That original meager budget came from the City of St. John’s, so much thanks to them as well. They get an bonus “thank you” for allowing me to spend their money on St. John’s artists, working in St. John’s venues, but with the staged reading taking place in Mt. Pearl because, well, good space is hard to find, and there is a GREAT space called The Annex behind Admiralty House Museum. Speaking of that, thanks also belong to the Association for the Arts in Mount Pearl for arranging for us to be in The Annex for the reading, and to Business and Arts NL and the St. John’s Arts & Culture Centre for giving us rooms to work in as we prepared.

It must also be said that the piece may not even have reached Jenn and Persistence’s receptive arms without the Arts & Culture Centre Playwright’s Unit, in which I was fortunate to participate from October 2016 to June 2017.

With Berni (left) and Sara after the reading

And of course, I have to thank the incredible artists who saw this workshop through: Willow Kean, Berni Stapleton, and Sara Tilley are wonderful, generous artists and women who immediately got behind the project and my vision for it. It is a direct result of their thoughts and support that the script took a huge stride forward in the 6 days of the workshop.

So, thanks to all of those amazing people. And the people who came to see me read my thing. And all the people who support my writing in general, and my playwriting in particular. Watch for original in Peristence Theatre’s 2018-19 season!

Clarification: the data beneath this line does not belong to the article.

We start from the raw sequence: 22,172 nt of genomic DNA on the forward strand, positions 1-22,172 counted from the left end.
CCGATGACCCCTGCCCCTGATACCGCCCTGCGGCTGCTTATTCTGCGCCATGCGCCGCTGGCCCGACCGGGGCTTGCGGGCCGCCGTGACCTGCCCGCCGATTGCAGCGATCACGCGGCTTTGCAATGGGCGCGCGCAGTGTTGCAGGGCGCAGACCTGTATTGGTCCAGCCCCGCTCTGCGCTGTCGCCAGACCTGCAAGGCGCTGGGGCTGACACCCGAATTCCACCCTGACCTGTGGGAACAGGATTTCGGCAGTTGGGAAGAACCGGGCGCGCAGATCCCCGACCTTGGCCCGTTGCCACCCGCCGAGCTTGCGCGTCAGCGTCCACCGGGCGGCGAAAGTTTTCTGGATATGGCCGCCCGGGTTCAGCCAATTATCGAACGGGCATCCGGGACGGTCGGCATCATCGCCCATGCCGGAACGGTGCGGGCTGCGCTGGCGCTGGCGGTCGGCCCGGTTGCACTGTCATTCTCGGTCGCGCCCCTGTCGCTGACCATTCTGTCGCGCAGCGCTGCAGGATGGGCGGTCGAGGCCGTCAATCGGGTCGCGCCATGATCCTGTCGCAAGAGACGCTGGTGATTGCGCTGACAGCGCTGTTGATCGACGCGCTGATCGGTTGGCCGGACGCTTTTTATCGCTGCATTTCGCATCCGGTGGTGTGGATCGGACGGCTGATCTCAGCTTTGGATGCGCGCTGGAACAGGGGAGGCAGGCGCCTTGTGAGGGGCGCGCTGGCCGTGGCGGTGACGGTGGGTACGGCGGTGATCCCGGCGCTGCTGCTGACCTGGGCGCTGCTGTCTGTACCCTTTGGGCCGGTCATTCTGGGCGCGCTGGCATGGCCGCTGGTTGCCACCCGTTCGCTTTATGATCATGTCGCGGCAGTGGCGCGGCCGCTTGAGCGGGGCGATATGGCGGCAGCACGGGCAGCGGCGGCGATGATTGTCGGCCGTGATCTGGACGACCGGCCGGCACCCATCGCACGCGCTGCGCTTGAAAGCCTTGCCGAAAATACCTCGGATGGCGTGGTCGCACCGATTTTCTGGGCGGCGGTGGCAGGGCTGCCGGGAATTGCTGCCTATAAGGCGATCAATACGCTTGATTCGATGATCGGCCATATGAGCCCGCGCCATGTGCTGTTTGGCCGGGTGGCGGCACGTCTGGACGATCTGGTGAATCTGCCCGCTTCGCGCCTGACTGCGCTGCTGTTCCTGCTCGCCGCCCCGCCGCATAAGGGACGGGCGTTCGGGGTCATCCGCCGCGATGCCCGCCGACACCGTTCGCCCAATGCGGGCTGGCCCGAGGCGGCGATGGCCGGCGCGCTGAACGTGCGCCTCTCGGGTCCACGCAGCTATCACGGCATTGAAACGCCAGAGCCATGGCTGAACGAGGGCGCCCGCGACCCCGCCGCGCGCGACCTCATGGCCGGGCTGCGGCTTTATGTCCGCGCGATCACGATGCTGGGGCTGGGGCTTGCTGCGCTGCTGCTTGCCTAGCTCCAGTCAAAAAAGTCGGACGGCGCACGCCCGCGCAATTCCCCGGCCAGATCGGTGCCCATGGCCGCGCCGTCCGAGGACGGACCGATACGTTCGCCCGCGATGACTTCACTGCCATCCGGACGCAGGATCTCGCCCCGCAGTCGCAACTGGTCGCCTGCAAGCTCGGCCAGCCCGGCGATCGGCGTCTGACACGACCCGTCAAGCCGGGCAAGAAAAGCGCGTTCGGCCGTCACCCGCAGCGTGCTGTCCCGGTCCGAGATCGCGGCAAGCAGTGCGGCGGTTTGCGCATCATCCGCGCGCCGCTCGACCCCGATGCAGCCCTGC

An anniversary

Hello, Internet, today is Wednesday, August 9th, 2017, and 10 years ago today, I lost one of my very best friends to suicide.

The man who left my life – and the lives of so many others who loved him – suffered from a severe mental illness. There were, I believe, a number of other factors in his decision to end his life, but difficulty in accessing mental health care, and his need to keep the whole thing a secret, were the main players.

The early drafts of Give Me Back were an exorcism of my grief. As anyone who was with me in the development stages of the play can tell you, I couldn’t get through a session without crying. In 2012 – 5 years after the fact – we held a 3-day workshop of the play and I cried every day. I wrote new pages with tears streaming down my face. My dramaturge (who was marvelous) assured my readers, on my behalf, that my weeping was not about the notes they were offering me, and assured me that my emotional connection to the play was a strength and not a weakness.

Still, working on Give Me Back carries with it an emotional burden that regularly flattens me. Delivering this show to audiences is one of my very favourite things to do, but it drops my personal productivity down to almost nothing. Laundry does not get done. Dishes do not get washed. I require far more sleep every night and at least one nap in the day. I eat from stress, or I don’t eat at all. This is why, sometimes, I need to push it onto the back burner (or farther back, maybe even into the fridge to be dealt with in a few weeks or months). This is very likely why it took me 7 years to mount it at all.